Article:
Even as the seven-member panel began its investigation into the cause and effects of the spill, BP reported a potential turning point in the crisis.


Hours after starting up a new oil-siphoning system, BP said Monday night it had installed a 40-ton containment cap atop its leaking wellhead a mile (1.6 km) underwater — a device larger and tighter-fitting than the one it removed on Friday.

Crude oil continued to pour into the sea for the time being, but BP said it planned to begin testing the new cap, and the internal pressure of the well, on Tuesday by closing off valves on the device to constrict the flow of oil.

If the test goes as intended, it would mark the first time that the flow of oil from the crippled well has been halted, at least temporarily, since the April 20 explosion and blowout of the Deepwater Horizon drilling rig that killed 11 crewmen.

The test was expected to last six to 48 hours, during which time two smaller siphoning systems, including the one brought online on Monday, will be turned off. But BP warned the outcome was uncertain.

“The sealing cap system never before has been deployed at these depths or under these conditions, and its efficiency and ability to contain the oil and gas cannot be assured,” it said in a statement.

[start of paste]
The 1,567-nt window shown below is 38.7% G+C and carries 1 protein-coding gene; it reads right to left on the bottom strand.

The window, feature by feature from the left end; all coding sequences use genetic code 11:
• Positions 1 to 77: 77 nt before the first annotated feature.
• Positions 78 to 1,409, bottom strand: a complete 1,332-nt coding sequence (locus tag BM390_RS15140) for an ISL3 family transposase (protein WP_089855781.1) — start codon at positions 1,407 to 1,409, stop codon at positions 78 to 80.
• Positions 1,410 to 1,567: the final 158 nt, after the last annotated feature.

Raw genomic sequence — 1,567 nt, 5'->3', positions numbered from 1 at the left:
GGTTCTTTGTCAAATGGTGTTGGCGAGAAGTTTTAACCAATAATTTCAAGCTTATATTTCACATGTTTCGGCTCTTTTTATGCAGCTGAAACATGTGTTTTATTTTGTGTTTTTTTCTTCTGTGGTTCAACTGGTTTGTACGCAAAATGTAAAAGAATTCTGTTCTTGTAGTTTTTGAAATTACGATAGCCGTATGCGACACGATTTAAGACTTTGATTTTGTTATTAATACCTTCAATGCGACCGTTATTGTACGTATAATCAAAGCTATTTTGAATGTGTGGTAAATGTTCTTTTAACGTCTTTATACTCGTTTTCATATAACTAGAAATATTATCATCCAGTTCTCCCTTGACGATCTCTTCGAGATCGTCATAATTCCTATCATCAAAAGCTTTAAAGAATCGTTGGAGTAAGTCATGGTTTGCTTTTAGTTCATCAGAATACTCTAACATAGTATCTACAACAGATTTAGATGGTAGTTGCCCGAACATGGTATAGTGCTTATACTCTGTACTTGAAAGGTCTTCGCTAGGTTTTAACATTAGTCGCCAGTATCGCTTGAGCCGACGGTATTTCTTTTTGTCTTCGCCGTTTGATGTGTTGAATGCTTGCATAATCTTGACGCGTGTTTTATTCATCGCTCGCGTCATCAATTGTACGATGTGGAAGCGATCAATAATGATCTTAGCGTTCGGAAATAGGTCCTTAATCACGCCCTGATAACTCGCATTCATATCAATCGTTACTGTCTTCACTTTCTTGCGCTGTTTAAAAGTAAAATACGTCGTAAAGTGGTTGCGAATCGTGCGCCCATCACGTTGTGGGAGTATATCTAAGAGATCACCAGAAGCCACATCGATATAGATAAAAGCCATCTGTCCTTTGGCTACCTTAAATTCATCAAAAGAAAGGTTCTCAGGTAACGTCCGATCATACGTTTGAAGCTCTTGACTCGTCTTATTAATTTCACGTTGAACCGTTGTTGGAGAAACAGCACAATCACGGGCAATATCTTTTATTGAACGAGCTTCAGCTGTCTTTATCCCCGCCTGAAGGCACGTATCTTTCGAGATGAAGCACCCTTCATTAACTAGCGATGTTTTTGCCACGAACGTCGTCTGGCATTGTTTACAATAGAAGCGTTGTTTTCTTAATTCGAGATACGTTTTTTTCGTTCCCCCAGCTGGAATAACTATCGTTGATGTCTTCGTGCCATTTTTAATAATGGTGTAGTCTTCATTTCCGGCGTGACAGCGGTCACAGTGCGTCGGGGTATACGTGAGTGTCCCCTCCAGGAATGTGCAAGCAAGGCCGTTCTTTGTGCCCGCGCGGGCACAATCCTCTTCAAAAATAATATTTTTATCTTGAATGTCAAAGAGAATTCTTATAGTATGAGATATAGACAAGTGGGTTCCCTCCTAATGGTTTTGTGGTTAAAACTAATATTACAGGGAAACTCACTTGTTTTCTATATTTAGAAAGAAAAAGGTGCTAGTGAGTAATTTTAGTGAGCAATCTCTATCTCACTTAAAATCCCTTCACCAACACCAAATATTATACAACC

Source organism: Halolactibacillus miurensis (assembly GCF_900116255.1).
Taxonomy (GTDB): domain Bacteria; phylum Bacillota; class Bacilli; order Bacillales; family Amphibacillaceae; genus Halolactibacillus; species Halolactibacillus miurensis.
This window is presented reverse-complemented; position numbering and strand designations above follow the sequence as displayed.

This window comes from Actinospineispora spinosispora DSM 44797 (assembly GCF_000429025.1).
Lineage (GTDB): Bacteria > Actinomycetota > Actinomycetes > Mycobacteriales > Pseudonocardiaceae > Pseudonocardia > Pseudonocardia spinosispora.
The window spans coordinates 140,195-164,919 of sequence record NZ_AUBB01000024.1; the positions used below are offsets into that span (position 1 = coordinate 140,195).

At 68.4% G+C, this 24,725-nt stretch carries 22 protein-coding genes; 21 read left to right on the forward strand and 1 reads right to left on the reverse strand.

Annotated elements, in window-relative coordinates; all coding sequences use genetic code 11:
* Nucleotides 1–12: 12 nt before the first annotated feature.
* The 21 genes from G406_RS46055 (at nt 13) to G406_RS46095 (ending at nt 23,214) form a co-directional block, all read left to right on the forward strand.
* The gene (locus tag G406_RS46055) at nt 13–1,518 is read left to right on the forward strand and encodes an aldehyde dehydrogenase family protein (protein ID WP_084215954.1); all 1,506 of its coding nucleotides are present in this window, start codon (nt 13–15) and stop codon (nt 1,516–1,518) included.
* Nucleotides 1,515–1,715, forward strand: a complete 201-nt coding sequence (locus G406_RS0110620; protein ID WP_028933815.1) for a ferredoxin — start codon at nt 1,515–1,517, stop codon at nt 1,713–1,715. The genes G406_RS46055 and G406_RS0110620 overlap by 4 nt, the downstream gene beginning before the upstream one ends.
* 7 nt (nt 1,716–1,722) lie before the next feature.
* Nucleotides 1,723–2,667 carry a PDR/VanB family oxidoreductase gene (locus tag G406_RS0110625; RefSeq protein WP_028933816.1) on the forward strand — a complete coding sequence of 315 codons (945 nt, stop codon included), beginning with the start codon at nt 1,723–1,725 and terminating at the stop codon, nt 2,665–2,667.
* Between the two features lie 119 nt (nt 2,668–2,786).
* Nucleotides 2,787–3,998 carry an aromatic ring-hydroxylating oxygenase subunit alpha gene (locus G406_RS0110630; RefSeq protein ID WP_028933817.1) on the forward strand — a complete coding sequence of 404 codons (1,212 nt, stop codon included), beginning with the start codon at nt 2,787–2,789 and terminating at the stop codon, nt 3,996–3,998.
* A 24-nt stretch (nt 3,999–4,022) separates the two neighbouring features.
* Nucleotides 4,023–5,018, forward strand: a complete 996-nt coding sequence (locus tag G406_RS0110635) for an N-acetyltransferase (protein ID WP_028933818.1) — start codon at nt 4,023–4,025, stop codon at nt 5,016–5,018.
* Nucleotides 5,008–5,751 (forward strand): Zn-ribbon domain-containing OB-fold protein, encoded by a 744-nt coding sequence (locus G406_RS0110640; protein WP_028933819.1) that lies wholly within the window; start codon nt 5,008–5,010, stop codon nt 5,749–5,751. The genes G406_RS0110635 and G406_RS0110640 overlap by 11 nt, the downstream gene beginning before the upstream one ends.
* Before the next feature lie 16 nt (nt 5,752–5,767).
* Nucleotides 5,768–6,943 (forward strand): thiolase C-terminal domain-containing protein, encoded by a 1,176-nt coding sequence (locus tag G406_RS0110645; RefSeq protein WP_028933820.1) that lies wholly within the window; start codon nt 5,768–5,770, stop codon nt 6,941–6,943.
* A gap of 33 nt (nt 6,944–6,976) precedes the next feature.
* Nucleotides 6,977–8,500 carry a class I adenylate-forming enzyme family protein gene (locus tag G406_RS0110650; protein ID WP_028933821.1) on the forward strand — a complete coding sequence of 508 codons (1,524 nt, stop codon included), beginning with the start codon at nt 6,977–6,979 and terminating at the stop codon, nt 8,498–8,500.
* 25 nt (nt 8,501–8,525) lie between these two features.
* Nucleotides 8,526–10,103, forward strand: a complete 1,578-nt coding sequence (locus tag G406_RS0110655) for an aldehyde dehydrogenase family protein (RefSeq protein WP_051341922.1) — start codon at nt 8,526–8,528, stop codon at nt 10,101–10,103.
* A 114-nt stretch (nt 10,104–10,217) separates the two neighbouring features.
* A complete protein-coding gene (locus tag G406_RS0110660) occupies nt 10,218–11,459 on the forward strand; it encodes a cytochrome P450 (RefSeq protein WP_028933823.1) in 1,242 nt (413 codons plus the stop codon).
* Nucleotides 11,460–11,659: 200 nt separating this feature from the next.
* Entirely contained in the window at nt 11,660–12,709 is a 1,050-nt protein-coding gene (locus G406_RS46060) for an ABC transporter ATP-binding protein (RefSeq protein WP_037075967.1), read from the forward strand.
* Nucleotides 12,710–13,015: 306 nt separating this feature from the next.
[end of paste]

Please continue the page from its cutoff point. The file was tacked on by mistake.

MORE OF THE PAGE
Depending on test results, BP will either keep the cap closed entirely or use it to resume siphoning oil to ships on the surface. If it works effectively, the cap should either hold all the oil in or allow it to be safely captured and funnelled away.

BP said it plans to permanently block the oil flow in August with a relief well being drilled deep beneath the seabed that will intercept the original well and plug it.

In Washington, Interior Secretary Ken Salazar unveiled the administration’s new deep-water oil exploration moratorium in a plan worded differently from an earlier drilling ban struck down by a U.S. appeals court last week.

The new ban would run until Nov. 30 and applies to the same oil and gas rigs as before, though it is defined by the types of drilling technologies used rather than the depth of the offshore operations, as the original plan was.

Obama is under pressure to make offshore drilling safer and hold BP accountable as the spill devastates the multibillion-dollar tourism and fishing industries across all five states along the Gulf of Mexico.

The oil industry reacted to the new drilling ban by saying it would make matters worse.

Analysts said the oil industry was likely to contest the new ban in court, but White House spokesman Robert Gibbs said the administration was confident the new moratorium would withstand legal challenges.

(Additional reporting by Alexandria Sage and Ayesha Rascoe in New Orleans, Tom Doggett, Jeff Mason and Richard Cowan and Jeremy Pelofsky in Washington, Matthew Lynley and Matt Daily in New York; Writing by Steve Gorman and Eric Onstad; Editing by Eric Beech and Louise Heavens)

Topics USA Energy Oil Gas Mexico